2012 has been a triumph of a year for music, and not only because of PSY’s Gangnam Style. So plug in your headphones, put the volume up to 11 and warn the neighbours because here it is, the long-awaited Top Ten Albums of 2012. And it is a dandy, even if we say so ourselves.
A three part album, it had to be on there, even though it is yet another musical gimmick from this San Francisco outfit. Some of us argued that Green Day lost their way after Nimrod and had become an entirely different affair by the advent of American Idiot (and they had, namely self-serving political commentators shrouded in a cloud of smug). Now, they are entering the world of rock and roll symphonies by releasing an album in three parts. The first album was the strongest, and got progressively worse from there. Not the best thing we’ve heard all year, but the concept is admirable, if smug, and deserves the bottom place in our top ten.
At the outset, this is a very strong album characterised by excellent writing skills and interesting, creative songs. The only issue is that it is not readily accessible to all audiences. But for fans of metal, this might just be the band’s most dynamic album yet. Speed, thrash and doom metal fused into a stoner rock groove? Sounds just the ticket! In reality, few bands display such artistic growth in only four albums, and if The Sword continue on this trajectory, their fifth album, whatever and whenever that may be, will be a beezer.
Thank God for Northern Ireland. It gave us Tayto crisps, George Best and now… Beacon by Door Cinema Club. This album is an energetic and successful follow-up to Tourist History, and if their progress it to continue as it has from one to two, then I daresay we’ll be in for a treat come album three.
7. La Futura by ZZ Top
Somebody once called this album a, ‘cartoon characterisation and unpretentious realisation of what it means to be ZZ Top’, and they couldn’t be far wrong. After six decades of Texan beardy rock, these venerable figures of musical royalty have released yet another stomping album populated with uncompromising guitar-based headbangers. Keep your ears out got Gotsta Get Paid, just one of many crackers. Long may it continue!
Their debut album left little to be desired, and the prospect of a second had all the hallmarks of a forgettable flop. But surprise is one of life’s greatest treats, and where before we had lazy lyrics, aimless guitar work and frankly irritating themes, we now have riffs (yes! riffs in indie music!), pounding rhythms and intelligent wordplay. A fitting name, Come of Age is a step in the right direction.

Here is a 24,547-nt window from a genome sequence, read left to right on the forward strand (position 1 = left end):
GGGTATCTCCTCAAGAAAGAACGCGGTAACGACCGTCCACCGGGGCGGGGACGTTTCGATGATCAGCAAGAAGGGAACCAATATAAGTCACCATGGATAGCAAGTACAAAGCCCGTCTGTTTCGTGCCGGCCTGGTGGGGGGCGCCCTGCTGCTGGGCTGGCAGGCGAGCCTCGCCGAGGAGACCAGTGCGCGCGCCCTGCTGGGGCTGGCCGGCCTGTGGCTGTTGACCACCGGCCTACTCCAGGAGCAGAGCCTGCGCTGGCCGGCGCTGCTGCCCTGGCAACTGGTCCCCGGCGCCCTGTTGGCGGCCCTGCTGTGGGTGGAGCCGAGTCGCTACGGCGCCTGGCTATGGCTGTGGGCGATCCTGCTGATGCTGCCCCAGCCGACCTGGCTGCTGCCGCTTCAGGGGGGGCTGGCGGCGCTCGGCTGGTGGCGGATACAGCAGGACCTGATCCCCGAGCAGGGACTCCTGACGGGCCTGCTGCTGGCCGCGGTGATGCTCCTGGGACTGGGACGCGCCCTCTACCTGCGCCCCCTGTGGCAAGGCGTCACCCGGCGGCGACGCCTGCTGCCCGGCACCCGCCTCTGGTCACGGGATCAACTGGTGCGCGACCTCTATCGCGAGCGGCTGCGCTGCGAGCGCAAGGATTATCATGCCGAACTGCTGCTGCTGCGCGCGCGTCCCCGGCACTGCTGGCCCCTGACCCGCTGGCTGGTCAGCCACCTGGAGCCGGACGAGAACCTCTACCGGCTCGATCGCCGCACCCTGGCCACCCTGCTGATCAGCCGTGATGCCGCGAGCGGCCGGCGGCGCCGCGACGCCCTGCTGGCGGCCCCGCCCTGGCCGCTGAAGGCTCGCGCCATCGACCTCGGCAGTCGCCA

5. No Regrets by Albert Cummings
Without a doubt, No Regrets is the best guitar blues album since the era of the late Stevie Ray Vaughan. And I will stand by that until the day I die. Confident, competent and thrilling, this upbeat offering from one of the senior figures of Massachusetts blues is an essential collection for any fan of classic American blues.
Apparently this album was decades in the making and almost killed the lads in the process. Just as well then that this excellently produced album is not only a strange and fun racket from the boys from Boston, but also showcases each of their talents to the maximum. The only error was allowing Joe Perry to sing, but otherwise we’ll let them off. This time…
The curse of the second album has been the undoing of many a great band, and we need look no further than the flop follow-up to Permission to Land by The Darkness to prove this rule. But in Babel, not only has the Mumford wagon kept on rolling, but it has discovered a V8 engine in the process. Mature, considered and catchy, Babel might even be better than its predecessor Sigh No More.
Just pipped into second place following a lot of debate here at GU headquarters, Nightmare is another follow-up album that smashed all expectations to outdo Lizard’s debut, Viva La Decadence. The album is pure gold dust, packed full of catchy singalongs, snappy lead guitar riffs and pounding hard rock rhythms. Comparable to Appetite for Destruction (only, dare I say it, better) by Guns and Roses, Nightmare has the potential to become an all time great. All we have to hope for is that the Lizard lads quit their day jobs (literally) and make this a full-time, globe conquering conquest.
Muse have never been the ones to limit themselves in music. Released in October 2012 ‘The 2nd Law’ is their most innovative and unusual album to-date, a clear evidence of the band’s non-trivial approach to writing. Having the traditional Muse-style backbone based around intricate guitar patterns and thick bass lines, the entourage of this familiar backbone is very new: electronics, classical music, brass section and even dubstep! ‘The 2nd Law’ is the brainchild of one of the best rock bands of our times, the key that opens the gates to the new stage in Muse’s career. This kind of courage to voice the shift that’s occurred within the band and try out something completely new deserves total respect as making such a drastic switch does take a lot of guts. But Muse are not among the faint-hearted, which, together with the band’s creativity, has helped them to create one of the most striking records of the year.Entries 10 to 2 by Amadeus Finlay and entry 1 by Olga Polomoshnova